Mothers entering the mommy-and-me classroom at the Pump Station and Nurtury, a breastfeeding resource center, pass a sign urging access for “Well Mothers and Babies Only,” a testament to the fragile immune systems of the infants who enter.
A cough is enough for co-founder Wendy Haldeman to send parents home.
Because many of those babies are too young to be fully vaccinated, Haldeman also has a window on a raging debate over public health and parenting. Her facility serves both parents who skip shots they believe to be toxic, a sentiment common on the west side of Los Angeles, and parents who believe that non-vaccinators are a hazard to society.
As California lawmakers pursue legislation erasing the personal belief exemption that allows parents to avoid vaccinating their children, the issue has dominated lives and reconfigured the behavior of parents in the affluent environs of west Los Angeles.
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“We have the parents who are wholeheartedly invested on vaccinations, and they’re really angry with the parents who won’t vaccinate because it’s putting their children at risk,” said Haldeman, who is a registered pediatric nurse. “Then we have the parents who feel it’s their right to decide whether their child is immunized, and they’re very angry someone is trying to mandate their child’s health.”
Into the former camp fall parents like Adam Dembowitz, who watched his 19-month-old son frolic with ducks at a nearby park. The child is allergic to eggs, and since some vaccines contain egg protein he was only recently cleared to get his measles-mumps-rubella shot. Before that he spent months exposed to unvaccinated classmates.
“We were rolling the dice every time we went to school,” Dembowitz said.
Parents who eschew vaccinations say the greater risk is in the shots themselves. Rejecting the broad scientific agreement that vaccines are safe and necessary bulwarks against outbreaks, they cite fears about mercury in vaccines, though the mercury-containing thimerosal has been removed from nearly all pediatric vaccines for over a decade. They note that a federal program, established by Congress in 1986 to compensate families for adverse reactions to vaccines, has awarded a cumulative $2.9 billion.
They trade stories of young children being injured, sometimes permanently, dismissing the position of the Centers for Disease Control and Prevention that risk of permanent brain damage is so low that it can’t be definitively linked to vaccines.
Michelle Ford of Culver City said she founded the Vaccine Injury Awareness League after vaccines caused her eldest daughter to suffer from years of chronic diarrhea as well as digestive problems, mood swings and insomnia that persist to this day. Ahead of the first hearing for the vaccination measure, Senate Bill 277, she was in Sacramento, rallying bill opponents by railing against “medical tyranny.” She considers her 22-year-old daughter fortunate to have endured relatively minor injuries.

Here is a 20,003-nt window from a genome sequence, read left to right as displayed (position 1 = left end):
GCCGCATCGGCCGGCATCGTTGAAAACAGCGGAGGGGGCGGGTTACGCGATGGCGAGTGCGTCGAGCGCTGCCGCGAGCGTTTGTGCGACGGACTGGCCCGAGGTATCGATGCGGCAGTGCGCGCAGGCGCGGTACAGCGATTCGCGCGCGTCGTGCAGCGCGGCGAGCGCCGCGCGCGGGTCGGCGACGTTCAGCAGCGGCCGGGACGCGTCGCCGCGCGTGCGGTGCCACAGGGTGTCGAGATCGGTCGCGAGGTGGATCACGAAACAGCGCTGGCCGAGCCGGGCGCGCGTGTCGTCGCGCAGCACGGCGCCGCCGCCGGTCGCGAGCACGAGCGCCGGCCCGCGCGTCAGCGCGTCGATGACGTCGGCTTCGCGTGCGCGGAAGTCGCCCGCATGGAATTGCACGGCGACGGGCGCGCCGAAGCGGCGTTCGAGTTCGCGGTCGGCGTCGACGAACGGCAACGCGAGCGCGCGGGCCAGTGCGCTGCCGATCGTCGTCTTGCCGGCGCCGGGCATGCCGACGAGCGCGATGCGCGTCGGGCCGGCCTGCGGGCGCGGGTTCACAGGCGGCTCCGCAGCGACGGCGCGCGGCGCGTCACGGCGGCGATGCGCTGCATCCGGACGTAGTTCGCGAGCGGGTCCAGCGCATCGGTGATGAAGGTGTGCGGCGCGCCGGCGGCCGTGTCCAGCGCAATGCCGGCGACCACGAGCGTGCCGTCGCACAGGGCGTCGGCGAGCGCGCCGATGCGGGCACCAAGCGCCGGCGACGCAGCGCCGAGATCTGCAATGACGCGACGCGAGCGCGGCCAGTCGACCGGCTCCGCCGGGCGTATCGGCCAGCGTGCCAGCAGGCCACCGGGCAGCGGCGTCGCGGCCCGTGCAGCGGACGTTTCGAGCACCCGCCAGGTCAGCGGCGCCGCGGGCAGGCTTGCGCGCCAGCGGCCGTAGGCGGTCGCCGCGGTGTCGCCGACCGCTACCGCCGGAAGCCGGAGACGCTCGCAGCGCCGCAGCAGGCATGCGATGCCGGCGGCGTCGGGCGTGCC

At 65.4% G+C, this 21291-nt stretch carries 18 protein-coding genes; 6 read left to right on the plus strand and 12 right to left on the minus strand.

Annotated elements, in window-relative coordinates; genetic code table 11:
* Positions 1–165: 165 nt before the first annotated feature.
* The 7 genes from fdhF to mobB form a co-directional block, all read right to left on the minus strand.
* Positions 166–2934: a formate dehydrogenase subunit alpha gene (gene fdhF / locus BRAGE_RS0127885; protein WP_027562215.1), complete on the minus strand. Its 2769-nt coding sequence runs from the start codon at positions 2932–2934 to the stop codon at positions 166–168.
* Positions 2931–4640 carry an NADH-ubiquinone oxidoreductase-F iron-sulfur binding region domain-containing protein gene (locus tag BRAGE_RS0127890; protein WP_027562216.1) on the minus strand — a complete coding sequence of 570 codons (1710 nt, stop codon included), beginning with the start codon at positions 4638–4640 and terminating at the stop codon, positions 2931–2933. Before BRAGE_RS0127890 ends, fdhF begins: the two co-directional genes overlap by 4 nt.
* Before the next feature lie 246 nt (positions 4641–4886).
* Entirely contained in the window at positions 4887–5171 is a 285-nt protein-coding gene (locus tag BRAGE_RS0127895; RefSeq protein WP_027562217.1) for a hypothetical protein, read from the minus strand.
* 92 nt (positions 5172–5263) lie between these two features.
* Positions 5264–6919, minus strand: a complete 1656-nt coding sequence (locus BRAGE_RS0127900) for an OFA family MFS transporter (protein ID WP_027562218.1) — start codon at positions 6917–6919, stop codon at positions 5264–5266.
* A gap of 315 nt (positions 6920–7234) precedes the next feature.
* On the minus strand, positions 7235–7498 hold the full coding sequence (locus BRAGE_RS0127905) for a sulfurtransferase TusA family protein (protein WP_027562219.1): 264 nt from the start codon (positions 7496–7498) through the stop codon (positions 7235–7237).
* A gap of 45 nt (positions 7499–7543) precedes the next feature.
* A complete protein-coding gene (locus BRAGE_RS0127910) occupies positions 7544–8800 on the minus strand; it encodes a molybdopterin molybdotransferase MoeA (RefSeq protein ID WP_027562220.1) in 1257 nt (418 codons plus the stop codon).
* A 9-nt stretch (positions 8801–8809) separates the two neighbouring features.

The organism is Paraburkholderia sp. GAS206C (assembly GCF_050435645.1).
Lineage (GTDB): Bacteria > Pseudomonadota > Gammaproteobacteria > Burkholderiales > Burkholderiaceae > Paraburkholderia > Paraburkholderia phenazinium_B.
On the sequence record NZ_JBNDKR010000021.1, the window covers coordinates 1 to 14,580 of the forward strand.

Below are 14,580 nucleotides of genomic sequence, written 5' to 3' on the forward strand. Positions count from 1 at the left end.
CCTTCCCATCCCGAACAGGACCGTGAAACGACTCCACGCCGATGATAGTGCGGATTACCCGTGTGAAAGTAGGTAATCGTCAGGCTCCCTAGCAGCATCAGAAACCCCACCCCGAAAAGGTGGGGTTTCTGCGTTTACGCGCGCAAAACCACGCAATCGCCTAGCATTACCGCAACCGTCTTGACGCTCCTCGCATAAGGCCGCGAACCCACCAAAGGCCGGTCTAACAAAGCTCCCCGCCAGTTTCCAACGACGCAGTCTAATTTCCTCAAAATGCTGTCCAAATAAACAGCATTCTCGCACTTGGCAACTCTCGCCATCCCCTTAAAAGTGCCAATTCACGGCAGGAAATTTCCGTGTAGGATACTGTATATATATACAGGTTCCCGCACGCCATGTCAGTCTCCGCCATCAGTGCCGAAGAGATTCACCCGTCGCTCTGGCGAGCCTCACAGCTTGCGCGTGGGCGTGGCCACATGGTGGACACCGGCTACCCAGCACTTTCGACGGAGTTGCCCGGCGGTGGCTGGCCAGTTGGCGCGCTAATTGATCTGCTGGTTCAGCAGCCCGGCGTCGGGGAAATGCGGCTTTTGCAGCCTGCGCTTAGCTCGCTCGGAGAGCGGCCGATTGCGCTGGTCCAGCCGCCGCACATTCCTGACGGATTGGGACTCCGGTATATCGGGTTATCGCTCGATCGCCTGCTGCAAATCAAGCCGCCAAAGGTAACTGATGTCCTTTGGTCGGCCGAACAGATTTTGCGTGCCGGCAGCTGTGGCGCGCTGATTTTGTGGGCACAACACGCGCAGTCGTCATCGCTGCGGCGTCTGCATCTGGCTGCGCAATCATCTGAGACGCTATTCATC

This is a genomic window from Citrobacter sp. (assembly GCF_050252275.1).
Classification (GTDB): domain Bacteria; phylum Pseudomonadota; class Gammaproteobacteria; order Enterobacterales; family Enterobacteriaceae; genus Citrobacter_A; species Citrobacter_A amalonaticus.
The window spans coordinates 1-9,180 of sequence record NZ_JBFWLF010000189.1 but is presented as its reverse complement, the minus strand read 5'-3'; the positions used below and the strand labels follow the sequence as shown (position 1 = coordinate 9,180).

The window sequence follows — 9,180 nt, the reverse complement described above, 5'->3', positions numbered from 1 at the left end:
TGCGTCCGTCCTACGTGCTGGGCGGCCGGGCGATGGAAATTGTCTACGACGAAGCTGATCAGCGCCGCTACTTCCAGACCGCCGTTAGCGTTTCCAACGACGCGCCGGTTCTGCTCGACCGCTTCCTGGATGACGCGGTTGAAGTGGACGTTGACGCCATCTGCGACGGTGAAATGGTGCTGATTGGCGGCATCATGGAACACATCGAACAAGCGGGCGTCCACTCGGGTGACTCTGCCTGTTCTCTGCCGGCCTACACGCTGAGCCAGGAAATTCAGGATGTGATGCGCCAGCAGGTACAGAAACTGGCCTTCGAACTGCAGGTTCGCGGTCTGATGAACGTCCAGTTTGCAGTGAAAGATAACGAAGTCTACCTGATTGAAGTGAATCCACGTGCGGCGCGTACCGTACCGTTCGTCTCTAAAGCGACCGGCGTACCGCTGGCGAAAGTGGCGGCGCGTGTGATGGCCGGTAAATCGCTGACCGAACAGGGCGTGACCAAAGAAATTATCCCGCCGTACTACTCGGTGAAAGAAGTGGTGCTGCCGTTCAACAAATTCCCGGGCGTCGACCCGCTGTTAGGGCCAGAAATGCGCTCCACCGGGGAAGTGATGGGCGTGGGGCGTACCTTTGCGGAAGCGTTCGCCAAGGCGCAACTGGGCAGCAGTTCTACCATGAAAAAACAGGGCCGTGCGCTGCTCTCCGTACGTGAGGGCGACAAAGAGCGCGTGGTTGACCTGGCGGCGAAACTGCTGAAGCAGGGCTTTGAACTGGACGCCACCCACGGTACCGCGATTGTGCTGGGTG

“I have interviewed mothers whose children are my daughter’s age and they have (protective) helmets, and diapers, have gut and intestinal issues, have brain damage, dare I say the word autism,” Ford said.
Such fears are helping to turn wealthy communities like Santa Monica into hubs of vaccine resistance, with the rates of parents seeking personal belief exemptions towering above the statewide average – and, doctors warn, degrading the “herd immunity” that shields children too young or sick to be vaccinated.
“I think it’s selfish,” said Nina Segil, a Santa Monica mother whose son has leukemia and cannot be vaccinated. “That choice is really putting everyone at risk.”
In 2014-15, the non-immunization rate for kindergartners in the Santa Monica-Malibu Unified school district was 11.5 percent, more than quadruple the statewide rate of 2.5 percent. That still marked a drop from the previous rate of 14.8 percent. School nurses have been calling every parent who sought an exemption and urging them to vaccinate.
“There are a lot of generally well-intentioned people who aren’t as attuned to the history” of “communicable diseases that used to ravage humanity,” said Sen. Ben Allen, D-Santa Monica, who previously sat on the Santa Monica-Malibu Unified school board. “I have to err on the side of the science, and it’s overwhelming if you talk to the scientific community.”